Most people find their meaning through their work, and I certainly have days where, you know, I question what I’m doing like a twenty-something does, but there are just too many moments where I feel that this is really what I’m meant to do. That let me know I’m in the right place right now.
Wow. So can we backtrack a little bit and talk about what music therapy actually is, technically?
That was my most commonly asked question at bars in college. [Laughs.] “What’s your major?”
And I’d say, “Music therapy!”
And they’d say, “What’s that? What do you plan to do with it?” So we call it a little bit of an elevator speech. And we’re constantly advocating, because there’s so much miseducation out there about what the field actually is and who can actually practice music therapy. To break it down, music therapy uses music as a tool to help clients achieve non-musical goals. We’re essentially like any other therapy, but we’re using music as our tool to motivate others, to reach specific goals, and to improve quality of life.
What kind of unique responses have you seen from music therapy that other therapies may not have been able to accomplish?
This is a tough one, because music therapists really recognize the value in collaboration with other complementary therapies, so I don’t necessarily wanna say, “Music was better for this client than this therapy.” So I’ll word it as: I have a client who struggled with staying motivated in speech therapy, and in music therapy, she has made certain mouth sounds that her mom has not heard her make in speech therapy. That is not at all minimizing the value of speech therapy; it’s just proving how important it is to collaborate with other therapists, because music is so motivating. Like, you probably listen to music while you work out or while you’re studying, trying to get work done, because it’s motivating. And it’s fun. Some people don’t even realize they’re doing work in music therapy, but they’re actually working toward goals. But to them it’s just enjoying the music.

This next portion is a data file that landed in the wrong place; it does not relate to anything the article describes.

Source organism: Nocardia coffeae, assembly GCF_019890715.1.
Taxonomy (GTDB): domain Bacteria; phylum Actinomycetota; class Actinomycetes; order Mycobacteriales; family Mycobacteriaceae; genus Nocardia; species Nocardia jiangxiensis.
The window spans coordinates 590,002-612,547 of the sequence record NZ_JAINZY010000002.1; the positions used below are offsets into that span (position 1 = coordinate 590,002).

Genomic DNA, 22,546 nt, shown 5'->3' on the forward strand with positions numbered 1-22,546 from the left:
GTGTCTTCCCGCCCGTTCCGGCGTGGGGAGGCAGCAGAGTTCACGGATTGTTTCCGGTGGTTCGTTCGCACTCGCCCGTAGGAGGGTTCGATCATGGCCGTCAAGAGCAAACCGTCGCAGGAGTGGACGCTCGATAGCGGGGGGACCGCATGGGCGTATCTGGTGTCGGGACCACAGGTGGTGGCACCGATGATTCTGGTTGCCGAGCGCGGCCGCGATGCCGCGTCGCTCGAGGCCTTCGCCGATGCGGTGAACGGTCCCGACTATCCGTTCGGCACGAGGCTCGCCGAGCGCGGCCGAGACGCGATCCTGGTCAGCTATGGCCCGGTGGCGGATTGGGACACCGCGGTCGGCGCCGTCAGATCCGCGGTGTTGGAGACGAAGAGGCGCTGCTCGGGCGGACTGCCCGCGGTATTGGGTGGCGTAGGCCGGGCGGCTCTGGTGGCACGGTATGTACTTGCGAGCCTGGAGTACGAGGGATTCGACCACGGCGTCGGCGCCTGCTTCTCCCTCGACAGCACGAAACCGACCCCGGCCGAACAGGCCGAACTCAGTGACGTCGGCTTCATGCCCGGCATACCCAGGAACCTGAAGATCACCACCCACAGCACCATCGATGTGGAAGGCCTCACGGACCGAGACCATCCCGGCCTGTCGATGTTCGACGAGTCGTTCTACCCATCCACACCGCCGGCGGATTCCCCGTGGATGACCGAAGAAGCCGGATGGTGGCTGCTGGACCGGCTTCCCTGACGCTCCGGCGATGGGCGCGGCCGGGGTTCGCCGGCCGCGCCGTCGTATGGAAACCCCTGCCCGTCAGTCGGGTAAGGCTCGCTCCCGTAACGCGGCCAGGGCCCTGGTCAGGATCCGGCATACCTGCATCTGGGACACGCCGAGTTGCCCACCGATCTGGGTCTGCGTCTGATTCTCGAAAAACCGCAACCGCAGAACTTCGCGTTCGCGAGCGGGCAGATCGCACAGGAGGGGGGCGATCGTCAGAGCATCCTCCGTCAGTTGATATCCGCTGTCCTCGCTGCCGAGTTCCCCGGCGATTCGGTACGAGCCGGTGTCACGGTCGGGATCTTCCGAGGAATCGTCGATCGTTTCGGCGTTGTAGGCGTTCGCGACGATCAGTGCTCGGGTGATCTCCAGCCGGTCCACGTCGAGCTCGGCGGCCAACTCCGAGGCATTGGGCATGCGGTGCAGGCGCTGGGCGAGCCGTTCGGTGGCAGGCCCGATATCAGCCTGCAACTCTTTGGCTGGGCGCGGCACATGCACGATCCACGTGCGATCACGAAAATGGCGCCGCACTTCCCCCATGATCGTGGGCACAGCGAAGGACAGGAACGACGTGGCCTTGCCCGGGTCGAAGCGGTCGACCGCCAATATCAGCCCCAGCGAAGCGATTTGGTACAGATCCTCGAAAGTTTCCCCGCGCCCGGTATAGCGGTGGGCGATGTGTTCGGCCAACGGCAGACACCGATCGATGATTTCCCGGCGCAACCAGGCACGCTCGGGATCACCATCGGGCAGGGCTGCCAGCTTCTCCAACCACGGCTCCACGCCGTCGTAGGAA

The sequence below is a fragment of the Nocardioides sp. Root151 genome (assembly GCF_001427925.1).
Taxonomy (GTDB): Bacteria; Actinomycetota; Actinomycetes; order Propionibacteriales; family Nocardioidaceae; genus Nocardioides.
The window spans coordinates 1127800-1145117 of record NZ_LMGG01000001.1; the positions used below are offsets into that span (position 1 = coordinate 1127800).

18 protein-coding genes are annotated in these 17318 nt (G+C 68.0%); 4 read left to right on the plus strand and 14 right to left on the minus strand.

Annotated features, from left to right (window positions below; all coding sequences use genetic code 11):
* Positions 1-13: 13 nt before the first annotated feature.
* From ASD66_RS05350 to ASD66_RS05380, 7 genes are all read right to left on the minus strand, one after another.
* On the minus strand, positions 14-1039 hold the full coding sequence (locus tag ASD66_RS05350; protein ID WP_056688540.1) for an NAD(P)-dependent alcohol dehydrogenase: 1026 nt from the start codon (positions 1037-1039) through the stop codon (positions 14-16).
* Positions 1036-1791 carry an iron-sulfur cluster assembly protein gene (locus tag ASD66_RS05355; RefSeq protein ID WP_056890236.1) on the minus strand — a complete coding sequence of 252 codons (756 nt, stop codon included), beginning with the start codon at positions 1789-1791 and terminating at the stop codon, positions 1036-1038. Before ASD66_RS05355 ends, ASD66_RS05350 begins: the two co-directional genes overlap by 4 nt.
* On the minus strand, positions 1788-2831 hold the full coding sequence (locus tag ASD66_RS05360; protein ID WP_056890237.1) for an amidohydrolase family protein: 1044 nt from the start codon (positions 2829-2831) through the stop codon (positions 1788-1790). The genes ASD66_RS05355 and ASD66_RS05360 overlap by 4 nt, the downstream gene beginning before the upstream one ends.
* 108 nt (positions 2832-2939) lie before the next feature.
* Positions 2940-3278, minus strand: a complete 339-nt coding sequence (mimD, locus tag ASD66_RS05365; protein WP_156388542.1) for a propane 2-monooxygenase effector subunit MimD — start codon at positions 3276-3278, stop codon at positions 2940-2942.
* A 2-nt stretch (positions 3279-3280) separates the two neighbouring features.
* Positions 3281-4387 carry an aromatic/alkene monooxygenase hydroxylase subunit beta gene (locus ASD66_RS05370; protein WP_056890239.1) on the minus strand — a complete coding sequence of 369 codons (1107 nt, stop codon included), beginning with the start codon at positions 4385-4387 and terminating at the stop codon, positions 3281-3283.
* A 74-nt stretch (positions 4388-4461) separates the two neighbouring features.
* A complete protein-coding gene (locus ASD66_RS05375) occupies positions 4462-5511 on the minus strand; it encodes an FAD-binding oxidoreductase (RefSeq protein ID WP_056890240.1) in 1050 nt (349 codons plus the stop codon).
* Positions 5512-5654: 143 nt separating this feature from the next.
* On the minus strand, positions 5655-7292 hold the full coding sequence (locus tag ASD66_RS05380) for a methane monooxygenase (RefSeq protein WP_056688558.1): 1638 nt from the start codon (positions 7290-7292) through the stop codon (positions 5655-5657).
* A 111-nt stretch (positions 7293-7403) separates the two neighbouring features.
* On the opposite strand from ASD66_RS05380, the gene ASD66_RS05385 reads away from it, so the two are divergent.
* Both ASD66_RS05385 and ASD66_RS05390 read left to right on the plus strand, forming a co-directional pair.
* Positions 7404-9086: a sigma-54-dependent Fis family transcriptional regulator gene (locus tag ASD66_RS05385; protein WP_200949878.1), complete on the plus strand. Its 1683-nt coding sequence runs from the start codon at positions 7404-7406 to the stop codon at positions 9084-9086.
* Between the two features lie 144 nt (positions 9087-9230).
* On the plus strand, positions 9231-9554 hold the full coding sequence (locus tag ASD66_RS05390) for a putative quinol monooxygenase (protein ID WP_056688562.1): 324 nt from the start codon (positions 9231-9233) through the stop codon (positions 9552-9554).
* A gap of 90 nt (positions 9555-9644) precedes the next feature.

What kinds of populations have you worked with?
I’ve worked with children and adults with developmental disabilities. I’ve worked with early childhood – so like a preschool classroom that was integrated with typically functioning and developmental disabilities. I’ve worked with older adults in a nursing home setting. I have worked with adult psych populations, and I worked in a medical setting, as well, at the general med-surg unit of a hospital local to Ohio University. So I’ve had a nice range of experiences. The one that was probably most valuable to me thus far was my internship – I interned in West Palm Beach at Trustbridge Hospice. Working in hospice was never something that I necessarily thought or saw myself doing, but once I did it, it was truly life changing.
How beneficial is music therapy for older adults in that setting?
When you hear one of the songs you listened to in middle school, it immediately takes you back to some really vivid memories of that time, because of that music. It’s truly so beneficial to older adults – I actually have served older adults with dementia and Alzheimer's. They would have moments of lucidity while I was singing songs that they listened to in their early 20s and in their adolescence. To be able to provide that meaningful experience for families who may have not seen their loved ones lucid for several months, maybe even years…